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When it comes to social media, the market is quickly becoming saturated. There’s Facebook, Twitter, Tumblr, foursquare, LinkedIn, QR codes, mobile apps, blogs – and now even, Google+ So, it’s no wonder some entrepreneurs feel inundated with all of the social media platforms.
If you are a small businesses suffering from social media binge you aren’t alone. Here’s how to ensure your social media overload doesn’t lead to social media blunders.
Use Facebook to grow you brand
These days, companies are snubbing traditional advertising (which often only generates one-way conversations) and are using Facebook to sell their products.
Through photo albums and wall postings (which act like interactive message boards) Facebook enables small businesses to develop a tone and build a personality far beyond the constraints of an infomercial or billboard.
Of course, finding the right tone for your small business can be a task in and of itself. Some rules of social media delivery seem like common sense: keep it appropriate, professional, polite, factual—and yes, even spell and grammar check posts. But when businesses delve deeper, picking a tone raises a number of complex questions: should businesses use corporate jargon to stay true to their serious core mission or should they inject playful questions to invite conversation among customers?
There is no one answer; the right solution is customized to each business. And as with anything, finding the right tone for a business involves a degree of trial and error.
View Twitter as a conversation, and use hashtags
Twitter can be an ideal platform for enhancing customer relations. Traditional customer service is limited by place and time, but Twitter offers a global, interactive, 24-7 sounding platform.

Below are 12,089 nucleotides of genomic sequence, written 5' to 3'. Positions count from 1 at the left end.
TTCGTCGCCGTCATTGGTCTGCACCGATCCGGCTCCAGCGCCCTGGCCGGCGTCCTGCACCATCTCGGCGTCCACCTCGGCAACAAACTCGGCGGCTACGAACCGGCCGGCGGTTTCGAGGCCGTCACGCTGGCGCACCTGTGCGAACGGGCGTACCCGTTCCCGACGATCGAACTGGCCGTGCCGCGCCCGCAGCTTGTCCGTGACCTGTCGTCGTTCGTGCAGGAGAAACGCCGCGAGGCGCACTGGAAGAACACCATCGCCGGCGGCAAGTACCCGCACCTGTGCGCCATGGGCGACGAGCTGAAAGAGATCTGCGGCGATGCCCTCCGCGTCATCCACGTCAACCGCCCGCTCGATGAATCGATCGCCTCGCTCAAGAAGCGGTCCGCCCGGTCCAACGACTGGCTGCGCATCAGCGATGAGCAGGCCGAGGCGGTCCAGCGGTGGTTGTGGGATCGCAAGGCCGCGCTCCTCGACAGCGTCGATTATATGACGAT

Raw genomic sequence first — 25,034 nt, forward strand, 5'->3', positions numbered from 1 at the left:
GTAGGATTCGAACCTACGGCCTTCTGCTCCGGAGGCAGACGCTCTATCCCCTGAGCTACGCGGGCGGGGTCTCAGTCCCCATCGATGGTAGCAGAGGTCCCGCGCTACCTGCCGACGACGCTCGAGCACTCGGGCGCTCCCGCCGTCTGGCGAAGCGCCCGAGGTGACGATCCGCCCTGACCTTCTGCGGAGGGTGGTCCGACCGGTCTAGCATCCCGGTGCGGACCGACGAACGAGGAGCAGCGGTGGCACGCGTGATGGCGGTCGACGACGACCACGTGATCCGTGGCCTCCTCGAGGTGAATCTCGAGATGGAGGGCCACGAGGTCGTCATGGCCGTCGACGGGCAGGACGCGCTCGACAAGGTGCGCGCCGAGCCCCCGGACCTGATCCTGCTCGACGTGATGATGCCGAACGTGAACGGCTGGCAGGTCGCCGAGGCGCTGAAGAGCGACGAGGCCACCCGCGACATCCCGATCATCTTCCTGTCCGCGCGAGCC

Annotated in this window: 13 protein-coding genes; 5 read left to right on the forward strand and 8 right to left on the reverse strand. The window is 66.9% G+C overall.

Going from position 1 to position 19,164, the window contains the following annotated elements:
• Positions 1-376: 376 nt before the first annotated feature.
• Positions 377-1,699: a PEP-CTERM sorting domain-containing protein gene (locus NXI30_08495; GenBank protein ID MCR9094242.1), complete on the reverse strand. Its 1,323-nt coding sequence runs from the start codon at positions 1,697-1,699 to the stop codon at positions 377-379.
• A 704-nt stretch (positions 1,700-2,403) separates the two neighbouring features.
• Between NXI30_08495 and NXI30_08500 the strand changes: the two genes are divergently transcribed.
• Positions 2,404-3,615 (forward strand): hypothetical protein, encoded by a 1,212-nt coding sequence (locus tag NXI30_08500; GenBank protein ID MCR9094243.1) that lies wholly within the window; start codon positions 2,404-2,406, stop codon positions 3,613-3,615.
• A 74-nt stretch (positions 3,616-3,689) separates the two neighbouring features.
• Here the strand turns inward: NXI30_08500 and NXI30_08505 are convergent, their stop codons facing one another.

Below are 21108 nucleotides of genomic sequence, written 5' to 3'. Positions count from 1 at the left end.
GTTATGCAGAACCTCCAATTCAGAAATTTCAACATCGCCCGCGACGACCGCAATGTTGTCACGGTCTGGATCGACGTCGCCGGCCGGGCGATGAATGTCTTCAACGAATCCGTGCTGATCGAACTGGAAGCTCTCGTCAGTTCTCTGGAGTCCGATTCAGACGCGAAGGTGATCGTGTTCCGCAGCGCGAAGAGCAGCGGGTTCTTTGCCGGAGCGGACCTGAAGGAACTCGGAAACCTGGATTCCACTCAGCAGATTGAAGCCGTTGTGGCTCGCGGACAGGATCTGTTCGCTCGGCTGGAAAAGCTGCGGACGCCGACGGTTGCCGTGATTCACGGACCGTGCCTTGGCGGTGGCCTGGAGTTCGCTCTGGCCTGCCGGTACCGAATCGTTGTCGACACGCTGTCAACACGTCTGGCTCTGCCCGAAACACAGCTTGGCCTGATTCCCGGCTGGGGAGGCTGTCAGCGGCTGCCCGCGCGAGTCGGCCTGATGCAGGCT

And what better example of Twitter’s customer engagement than the hashtag?
Take a look at Handy’s Lunch, for instance. The only original family-owned and operated diner in Burlington uses variations of this hashtag such as #btvbreakfast, #btvlunch – and even #btvhangover for a fun and creative way to target new demographics.
Owner Early Handy says, “Twitter allows us to keep our business true to what my grandparents started which is great food at an affordable price…Each generation has put their mark on the diner, my legacy will be social media.”
Use LinkedIn to grow and monitor your network
Master-linker David Gowel founded a company, published a book, raised $35,000 for a charity and hired talent all through the power of LinkedIn. He’s living proof of the power of LinkedIn:
“LinkedIn is absolutely my most valuable business tool, as it allows me to get a much greater utility out of my network,” says Gowel.
For detailed advice on how your small business can harness the power of LinkedIn, check out LinkedIn spokesperson Erin O’Harra’s seven tips for small businesses using LinkedIn.
Create incentives for people to choose your business
Just as Facebook and Twitter revolutionized with whom and how we socialize, foursquare is now changing where we socialize.
By creating badges and cool rewards for check-ins and earning mayor status, small businesses aren’t just encouraging customers to check-in on foursquare they’re encouraging customers to choose their business in general.
Take a look at Joe Sorge, owner of AJ Bombers, in Milwaukee, Wisc. The business exploded on foursquare after he offered an “I’m on a boat” special. Sorge placed a kayak outside the restaurant and allowed customers to sit in it and check-in to earn the “I’m on a boat” badge. Sorge boasts the special yielded his “busiest lunch” and “longest lines” ever.
Integrate your various social and new media platforms with Tumblr to help maintain a consistent tone and a cohesive brand.
Tumblr can be thought of as the feng shui of social media – it keeps the universe of Tweets, hashtags, connections, pages, likes and check-ins in balance.
Tumblr represents a hybrid of social media and a traditional blog. Like a blog, it offers 20 different ‘themes’ to design the look and feel of posts. And similar to Twitter’s “re-tweets,” owners can “re-blog” something. Like Facebook, businesses can post links, videos and text with ease. Rather than competing with other social media platforms, Tumblr is a great way of incorporating and enhancing other social-media campaigns.
For a Tumblr job well-done, take a look at BaubleBar, a jewelry line founded by Daniella Yacobovsky and Amy Jain. Everything that BaubleBar posts to Tumblr then goes to Facebook and Twitter. Knowing that some customers are loyal Twitter followers, while others prefer Facebook, Tubmlr helps BaubleBar get its message out on as many platforms as possible.
Original Article by: Katy Finneran